Prized as a delicacy in the Middle East, camel is known to taste like beef or lamb and be a good source of vitamin E. It is not eaten every day; in parts of the Middle East, camel is often served as a delicacy as weddings and other special events. In Syria and Cairo, for example, there are special butchers you go to for camel meat. The hump of the camel is often said to be the best part as it is more tender and meatier than other parts of the animal. Camel are often slow- cooked with curries and marinades.
Cane rats, served in Ghana as well as in Cameroon and Nigeria, have a sweet taste. Despite their name, cane rats don’t look like rats at all; they are about the size of cats and look like guinea pigs. Cane rat meat is lean, and it is low in cholesterol. It is commonly served as a soup or on a plate with rice.
In Switzerland, some restaurants have cat on the menu and serve it in white wine or garlic sauce. People in parts of China and Peru eat cat as well. This winter, Newsweek reported on a petition in Switzerland by animal rights activists to ban the consumption of cat and dog meat.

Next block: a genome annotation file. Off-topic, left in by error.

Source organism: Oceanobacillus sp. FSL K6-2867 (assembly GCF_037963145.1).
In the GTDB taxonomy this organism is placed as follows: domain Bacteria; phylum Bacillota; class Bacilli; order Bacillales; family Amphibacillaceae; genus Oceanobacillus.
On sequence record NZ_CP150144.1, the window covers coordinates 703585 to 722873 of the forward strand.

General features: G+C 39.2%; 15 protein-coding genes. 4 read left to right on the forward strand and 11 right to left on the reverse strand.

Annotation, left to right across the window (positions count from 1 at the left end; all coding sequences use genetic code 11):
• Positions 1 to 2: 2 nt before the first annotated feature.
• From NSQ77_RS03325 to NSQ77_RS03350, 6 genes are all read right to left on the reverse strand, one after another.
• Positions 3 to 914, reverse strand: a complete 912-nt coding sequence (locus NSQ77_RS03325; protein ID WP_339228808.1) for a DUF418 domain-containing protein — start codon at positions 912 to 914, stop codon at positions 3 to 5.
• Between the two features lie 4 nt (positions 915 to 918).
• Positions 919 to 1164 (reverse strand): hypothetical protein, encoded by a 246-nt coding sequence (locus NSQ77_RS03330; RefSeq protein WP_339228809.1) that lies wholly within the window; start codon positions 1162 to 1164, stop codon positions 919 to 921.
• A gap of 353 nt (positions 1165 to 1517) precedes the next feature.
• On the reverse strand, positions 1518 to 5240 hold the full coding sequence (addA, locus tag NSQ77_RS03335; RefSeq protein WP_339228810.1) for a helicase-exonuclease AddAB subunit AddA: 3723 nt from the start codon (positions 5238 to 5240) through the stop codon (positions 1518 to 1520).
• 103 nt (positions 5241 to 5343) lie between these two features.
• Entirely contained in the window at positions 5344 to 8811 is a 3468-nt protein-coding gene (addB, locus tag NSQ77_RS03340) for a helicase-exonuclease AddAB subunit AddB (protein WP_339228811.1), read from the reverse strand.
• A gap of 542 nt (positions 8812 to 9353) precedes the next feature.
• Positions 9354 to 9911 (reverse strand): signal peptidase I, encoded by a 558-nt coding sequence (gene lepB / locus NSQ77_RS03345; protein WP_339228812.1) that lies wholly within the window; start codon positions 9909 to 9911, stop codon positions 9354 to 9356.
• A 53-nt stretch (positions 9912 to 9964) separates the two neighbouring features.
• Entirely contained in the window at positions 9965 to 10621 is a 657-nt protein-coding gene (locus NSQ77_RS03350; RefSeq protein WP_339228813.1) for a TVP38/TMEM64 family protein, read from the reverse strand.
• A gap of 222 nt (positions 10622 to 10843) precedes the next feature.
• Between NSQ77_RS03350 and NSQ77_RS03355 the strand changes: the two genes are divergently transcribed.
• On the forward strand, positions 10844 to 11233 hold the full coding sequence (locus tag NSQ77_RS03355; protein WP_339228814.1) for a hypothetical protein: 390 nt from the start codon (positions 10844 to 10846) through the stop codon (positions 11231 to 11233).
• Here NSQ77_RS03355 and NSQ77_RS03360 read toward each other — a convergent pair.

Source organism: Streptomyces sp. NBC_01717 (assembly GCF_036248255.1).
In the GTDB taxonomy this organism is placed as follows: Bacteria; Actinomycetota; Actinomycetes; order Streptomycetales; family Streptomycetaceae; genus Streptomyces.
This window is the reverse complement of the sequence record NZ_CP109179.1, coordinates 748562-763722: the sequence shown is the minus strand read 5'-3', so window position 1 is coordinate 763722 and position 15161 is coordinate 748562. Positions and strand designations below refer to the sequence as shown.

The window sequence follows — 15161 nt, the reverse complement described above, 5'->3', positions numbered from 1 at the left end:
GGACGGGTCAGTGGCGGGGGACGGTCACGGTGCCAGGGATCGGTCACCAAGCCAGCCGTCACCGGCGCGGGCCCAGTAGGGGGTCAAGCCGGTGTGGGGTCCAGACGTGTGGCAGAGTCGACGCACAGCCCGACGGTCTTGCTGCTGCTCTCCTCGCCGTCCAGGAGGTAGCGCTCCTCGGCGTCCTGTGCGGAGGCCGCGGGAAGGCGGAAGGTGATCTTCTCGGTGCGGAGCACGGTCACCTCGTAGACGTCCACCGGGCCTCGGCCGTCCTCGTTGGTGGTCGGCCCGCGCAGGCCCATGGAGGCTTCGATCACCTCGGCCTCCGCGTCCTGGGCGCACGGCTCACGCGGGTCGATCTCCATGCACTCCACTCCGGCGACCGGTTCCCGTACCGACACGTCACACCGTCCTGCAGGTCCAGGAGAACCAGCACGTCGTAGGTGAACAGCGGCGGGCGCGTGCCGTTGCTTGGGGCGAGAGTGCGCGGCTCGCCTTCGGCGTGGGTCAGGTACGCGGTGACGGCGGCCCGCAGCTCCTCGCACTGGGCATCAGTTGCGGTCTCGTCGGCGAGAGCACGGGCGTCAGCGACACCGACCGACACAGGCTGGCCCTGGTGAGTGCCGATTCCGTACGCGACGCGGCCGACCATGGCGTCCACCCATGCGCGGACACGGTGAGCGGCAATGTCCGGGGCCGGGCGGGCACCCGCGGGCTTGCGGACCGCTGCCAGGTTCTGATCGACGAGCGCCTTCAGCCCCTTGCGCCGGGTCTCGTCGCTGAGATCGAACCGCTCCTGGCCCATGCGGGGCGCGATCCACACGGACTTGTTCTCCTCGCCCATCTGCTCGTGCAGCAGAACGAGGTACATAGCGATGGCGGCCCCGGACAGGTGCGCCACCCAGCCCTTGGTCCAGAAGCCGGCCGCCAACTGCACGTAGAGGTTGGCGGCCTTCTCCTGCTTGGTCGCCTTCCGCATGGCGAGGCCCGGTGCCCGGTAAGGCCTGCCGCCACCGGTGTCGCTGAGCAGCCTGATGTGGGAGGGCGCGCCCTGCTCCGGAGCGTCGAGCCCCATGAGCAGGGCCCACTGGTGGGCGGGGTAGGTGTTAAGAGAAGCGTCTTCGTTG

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Emus, flightless birds native to Australia, are a healthy protein (low in fat and high in vitamin C) and their oils are used to relieve arthritis and muscle pain.
Guinea pigs are served as a dish called cuy in South America, usually with potatoes and rice. During the annual Peruvian Guinea Pig Festival, animals are dressed up and paraded around before being killed and barbequed. The taste of cuy is similar to that of rabbit.
This delicacy, popular in Iceland, is rotten shark from Greenland that is gutted, fermented, and buried in sand in a shallow pit for up to five months before being dug out and hung to dry for another four or five months. Hákarl is said to have an overwhelming stench of ammonia.
A popular dish for winter in Greenland, Kiviak is made from small seabirds called auks, is eaten for holidays and birthday celebrations. It is said to smell and taste like cheese. The seabirds are fermented inside seal skin for months before they are ready to eat.
Exotic animals like the sweet and gamey zebra are mainly eaten in South Africa. Like that of many wild animals, zebra meat is low in fat.